Consumer Reports survey says agents will lower fees, but less than half of sellers tried to negotiate.
NEW YORK — Don’t be shy about haggling over what you pay your real-estate agent.
A study released Monday by Consumer Reports found that 71 percent of sellers who negotiated for lower commissions with their brokers were successful. But only 46 percent of sellers who were surveyed said they tried.
Those who paid commissions of 3 percent were just as satisfied with their broker’s performance as those who paid 6 percent, the study found.
The lesson? Haggling won’t hurt.
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In fact, those who paid higher commissions were more likely to have regrets about the selling experience. Nearly one-third of them said they should have been more aggressive in negotiating a fee.
Sellers were most likely to get lower fees from independent and Re/Max brokers, said Mark Kotkin, director of survey research at Consumer Reports.
“But they will all negotiate,” Kotkin said “Just ask for it. It’s like buying a car. A lot of people think (the price) is set, but it’s not.”
Independent agents may be more likely to negotiate fees because they keep their entire commission, while those who work for brokers typically split commissions with the brokers in exchange for marketing and office support.
About half the home sellers surveyed paid less than 6 percent in commissions. The study is published in Consumer Reports’ September issue. The issue also includes tips on which home improvements provide the biggest pay off. (Hint: What’s on the outside matters).
The study found no significant gap in services for those who paid lower commissions. For example, 81 percent of those who paid 3 percent or less said the agent gave them a comparative market analysis of their homes. By comparison, 87 percent of people who paid 6 percent or more said they got CMAs.
Mike Wright, managing broker at Prudential Georgia Realty, said a seller has a much better chance of negotiating a lower commission when the house is in good condition and priced aggressively.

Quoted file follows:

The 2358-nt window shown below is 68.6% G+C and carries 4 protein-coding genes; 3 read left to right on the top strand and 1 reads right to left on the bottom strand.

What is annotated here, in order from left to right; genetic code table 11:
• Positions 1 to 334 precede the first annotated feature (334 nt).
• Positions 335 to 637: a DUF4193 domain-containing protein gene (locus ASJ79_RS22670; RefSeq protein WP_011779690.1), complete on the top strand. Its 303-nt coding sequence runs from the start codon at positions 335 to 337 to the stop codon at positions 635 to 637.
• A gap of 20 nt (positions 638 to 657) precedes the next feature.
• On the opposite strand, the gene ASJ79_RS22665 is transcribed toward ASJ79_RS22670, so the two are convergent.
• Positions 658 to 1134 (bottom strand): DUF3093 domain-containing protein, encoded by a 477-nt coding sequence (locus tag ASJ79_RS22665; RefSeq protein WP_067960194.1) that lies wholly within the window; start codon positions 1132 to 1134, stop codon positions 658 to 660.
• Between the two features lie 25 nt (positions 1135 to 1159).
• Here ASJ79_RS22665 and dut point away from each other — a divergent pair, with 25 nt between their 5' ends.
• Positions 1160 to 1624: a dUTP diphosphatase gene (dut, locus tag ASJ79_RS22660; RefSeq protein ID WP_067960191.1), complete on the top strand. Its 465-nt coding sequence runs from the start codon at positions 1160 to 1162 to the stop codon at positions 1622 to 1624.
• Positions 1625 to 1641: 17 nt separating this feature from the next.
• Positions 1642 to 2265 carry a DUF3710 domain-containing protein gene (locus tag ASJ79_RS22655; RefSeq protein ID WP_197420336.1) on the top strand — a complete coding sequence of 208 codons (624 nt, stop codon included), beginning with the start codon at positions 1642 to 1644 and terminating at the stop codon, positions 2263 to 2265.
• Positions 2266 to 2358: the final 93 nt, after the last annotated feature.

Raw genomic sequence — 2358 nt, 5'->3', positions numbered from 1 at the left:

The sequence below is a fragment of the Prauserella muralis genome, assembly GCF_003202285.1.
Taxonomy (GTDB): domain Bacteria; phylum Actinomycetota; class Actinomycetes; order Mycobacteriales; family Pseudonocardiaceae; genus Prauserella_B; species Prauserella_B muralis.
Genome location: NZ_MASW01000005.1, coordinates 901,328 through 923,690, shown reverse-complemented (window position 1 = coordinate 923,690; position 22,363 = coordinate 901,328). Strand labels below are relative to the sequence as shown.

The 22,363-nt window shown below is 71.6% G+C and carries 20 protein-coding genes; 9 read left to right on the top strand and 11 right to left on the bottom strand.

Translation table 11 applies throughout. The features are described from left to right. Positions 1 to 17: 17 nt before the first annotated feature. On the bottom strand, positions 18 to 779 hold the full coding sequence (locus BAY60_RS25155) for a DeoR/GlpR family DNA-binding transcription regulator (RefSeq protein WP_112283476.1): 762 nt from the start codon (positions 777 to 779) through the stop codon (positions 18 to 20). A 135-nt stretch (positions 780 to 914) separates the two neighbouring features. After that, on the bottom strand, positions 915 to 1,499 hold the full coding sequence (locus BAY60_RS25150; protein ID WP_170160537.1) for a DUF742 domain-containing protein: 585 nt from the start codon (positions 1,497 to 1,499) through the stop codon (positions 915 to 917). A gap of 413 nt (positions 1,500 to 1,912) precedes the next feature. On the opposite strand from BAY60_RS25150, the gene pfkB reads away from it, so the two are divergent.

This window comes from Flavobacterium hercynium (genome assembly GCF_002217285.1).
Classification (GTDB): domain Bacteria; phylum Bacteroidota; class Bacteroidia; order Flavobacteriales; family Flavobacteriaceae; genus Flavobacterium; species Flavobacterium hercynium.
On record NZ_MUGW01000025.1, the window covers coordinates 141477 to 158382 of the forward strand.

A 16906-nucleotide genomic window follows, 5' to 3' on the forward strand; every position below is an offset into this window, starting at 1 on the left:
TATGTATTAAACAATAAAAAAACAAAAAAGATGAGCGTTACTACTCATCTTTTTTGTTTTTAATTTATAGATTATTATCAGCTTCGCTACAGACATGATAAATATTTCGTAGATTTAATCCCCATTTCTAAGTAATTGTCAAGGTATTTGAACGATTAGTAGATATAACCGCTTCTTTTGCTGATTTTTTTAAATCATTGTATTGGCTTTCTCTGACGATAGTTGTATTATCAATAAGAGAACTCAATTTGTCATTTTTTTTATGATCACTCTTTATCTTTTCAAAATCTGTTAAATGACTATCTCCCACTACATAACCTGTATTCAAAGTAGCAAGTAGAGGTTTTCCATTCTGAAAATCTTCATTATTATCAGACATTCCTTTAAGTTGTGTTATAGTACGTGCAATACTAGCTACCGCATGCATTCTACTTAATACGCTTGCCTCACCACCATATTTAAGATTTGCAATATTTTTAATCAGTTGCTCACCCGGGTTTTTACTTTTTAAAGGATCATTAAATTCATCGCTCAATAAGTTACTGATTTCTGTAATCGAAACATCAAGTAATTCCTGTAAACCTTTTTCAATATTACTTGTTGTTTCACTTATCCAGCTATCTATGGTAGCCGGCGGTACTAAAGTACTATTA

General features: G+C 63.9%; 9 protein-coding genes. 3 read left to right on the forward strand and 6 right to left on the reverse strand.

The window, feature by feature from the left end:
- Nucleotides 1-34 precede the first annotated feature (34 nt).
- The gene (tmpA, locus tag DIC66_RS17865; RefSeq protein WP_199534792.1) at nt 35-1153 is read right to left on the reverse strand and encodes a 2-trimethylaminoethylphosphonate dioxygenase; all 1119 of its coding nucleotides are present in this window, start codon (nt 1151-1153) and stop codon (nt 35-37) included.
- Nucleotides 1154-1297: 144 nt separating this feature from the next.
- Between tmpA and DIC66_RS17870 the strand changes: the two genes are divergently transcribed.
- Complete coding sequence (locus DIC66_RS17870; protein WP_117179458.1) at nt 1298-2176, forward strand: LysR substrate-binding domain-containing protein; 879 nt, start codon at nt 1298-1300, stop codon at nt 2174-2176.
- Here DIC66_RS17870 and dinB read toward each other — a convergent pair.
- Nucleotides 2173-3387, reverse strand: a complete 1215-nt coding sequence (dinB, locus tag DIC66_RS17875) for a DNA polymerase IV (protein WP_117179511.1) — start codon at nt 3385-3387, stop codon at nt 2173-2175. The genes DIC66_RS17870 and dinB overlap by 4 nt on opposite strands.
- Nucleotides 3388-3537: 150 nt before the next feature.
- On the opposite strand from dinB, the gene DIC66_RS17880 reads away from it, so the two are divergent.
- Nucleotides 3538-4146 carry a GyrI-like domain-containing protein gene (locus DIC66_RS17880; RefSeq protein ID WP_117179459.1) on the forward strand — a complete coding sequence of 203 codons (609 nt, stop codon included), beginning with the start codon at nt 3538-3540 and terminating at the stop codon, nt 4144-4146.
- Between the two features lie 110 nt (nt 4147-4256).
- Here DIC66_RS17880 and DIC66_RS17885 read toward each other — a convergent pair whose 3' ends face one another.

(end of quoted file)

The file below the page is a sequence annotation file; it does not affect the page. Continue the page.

Such houses sell faster, meaning the agent has to spend less money on marketing the home.
“If I could sell a house in two weeks rather than six months, I’d be more willing to negotiate,” Wright said.
When looking for an agent, Consumer Reports suggests asking around for recommendations and interviewing multiple candidates. Agents should clearly explain how they plan to market your home and how they will handle open houses and advertising in the newspaper and on the Internet.
Among five major real-estate companies, 77 percent of Re/Max agents agreed to lower commissions; 64 percent Coldwell Banker agents agreed to do so.
“Real-estate commissions are determined between the sellers and their agents, but the best advice I can give home sellers is that it is far more important to focus on an agent’s performance, especially in today’s housing market,” said Alex Perriello, president and CEO of Realogy Franchise Group, the parent company of Coldwell Banker and Century 21 Real Estate.
Most respondents to the Consumer Reports study said they found service from larger real-estate chains and independent brokers to be “very satisfying.”
The survey was based on 9,141 responses to the Consumer Reports National Research Center’s annual questionnaire. It covered selling or trying to sell homes from 2004 to 2007. Despite the shift in the housing market in that time span, Kotkin said there was no significant difference in the outcomes by year.
Of those surveyed, 86 percent of people who put their homes on the market made a sale.